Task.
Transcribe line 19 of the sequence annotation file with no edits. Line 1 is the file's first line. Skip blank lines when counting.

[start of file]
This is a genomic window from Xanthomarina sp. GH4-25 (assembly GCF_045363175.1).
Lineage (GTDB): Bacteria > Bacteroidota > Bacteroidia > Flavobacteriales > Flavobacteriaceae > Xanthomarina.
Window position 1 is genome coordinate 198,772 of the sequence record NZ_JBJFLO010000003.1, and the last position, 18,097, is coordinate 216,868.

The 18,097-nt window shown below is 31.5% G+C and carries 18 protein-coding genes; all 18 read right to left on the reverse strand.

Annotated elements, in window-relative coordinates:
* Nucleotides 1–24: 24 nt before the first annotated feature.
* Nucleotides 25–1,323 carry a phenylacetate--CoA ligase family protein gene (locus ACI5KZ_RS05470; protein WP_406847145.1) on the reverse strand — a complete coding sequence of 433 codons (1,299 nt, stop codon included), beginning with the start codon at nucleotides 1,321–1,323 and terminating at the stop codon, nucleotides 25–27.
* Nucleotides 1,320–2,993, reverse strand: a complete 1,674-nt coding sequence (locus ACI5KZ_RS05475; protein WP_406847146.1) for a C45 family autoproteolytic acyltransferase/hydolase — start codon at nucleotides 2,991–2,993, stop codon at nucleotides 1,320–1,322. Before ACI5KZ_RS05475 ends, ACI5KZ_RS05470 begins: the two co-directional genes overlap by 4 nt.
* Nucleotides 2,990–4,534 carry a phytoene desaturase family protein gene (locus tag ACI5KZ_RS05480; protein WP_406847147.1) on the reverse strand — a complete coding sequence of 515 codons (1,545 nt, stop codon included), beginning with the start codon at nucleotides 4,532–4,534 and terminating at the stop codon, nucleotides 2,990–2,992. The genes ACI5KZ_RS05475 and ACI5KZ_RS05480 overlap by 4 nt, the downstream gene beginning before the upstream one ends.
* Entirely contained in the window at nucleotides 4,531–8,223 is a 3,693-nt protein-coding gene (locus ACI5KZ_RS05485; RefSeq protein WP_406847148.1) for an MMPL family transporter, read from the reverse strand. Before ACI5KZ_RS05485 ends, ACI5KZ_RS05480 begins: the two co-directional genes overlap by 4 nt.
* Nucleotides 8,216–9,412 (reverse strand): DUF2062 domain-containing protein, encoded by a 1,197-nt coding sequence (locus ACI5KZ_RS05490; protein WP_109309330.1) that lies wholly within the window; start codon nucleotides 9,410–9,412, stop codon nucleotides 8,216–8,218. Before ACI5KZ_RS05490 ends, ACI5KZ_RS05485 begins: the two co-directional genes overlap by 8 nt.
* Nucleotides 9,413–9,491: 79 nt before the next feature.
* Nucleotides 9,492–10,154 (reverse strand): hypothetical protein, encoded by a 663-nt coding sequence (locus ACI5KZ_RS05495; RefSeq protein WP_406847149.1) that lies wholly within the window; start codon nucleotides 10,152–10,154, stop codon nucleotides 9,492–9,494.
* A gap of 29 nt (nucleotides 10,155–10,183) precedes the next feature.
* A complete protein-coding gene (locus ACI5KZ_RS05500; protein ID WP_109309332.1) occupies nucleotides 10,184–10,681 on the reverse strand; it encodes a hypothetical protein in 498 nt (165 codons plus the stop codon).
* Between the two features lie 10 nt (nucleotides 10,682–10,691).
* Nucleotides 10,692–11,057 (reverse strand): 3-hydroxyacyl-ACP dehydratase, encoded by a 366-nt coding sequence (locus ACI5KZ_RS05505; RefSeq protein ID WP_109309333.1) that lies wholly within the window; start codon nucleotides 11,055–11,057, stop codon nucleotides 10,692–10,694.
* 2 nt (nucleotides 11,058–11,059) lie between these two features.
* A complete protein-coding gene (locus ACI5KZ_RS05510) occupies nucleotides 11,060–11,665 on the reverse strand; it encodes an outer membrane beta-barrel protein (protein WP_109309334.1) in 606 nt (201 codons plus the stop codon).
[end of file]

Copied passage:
* A complete protein-coding gene (locus ACI5KZ_RS05510) occupies nucleotides 11,060–11,665 on the reverse strand; it encodes an outer membrane beta-barrel protein (protein WP_109309334.1) in 606 nt (201 codons plus the stop codon).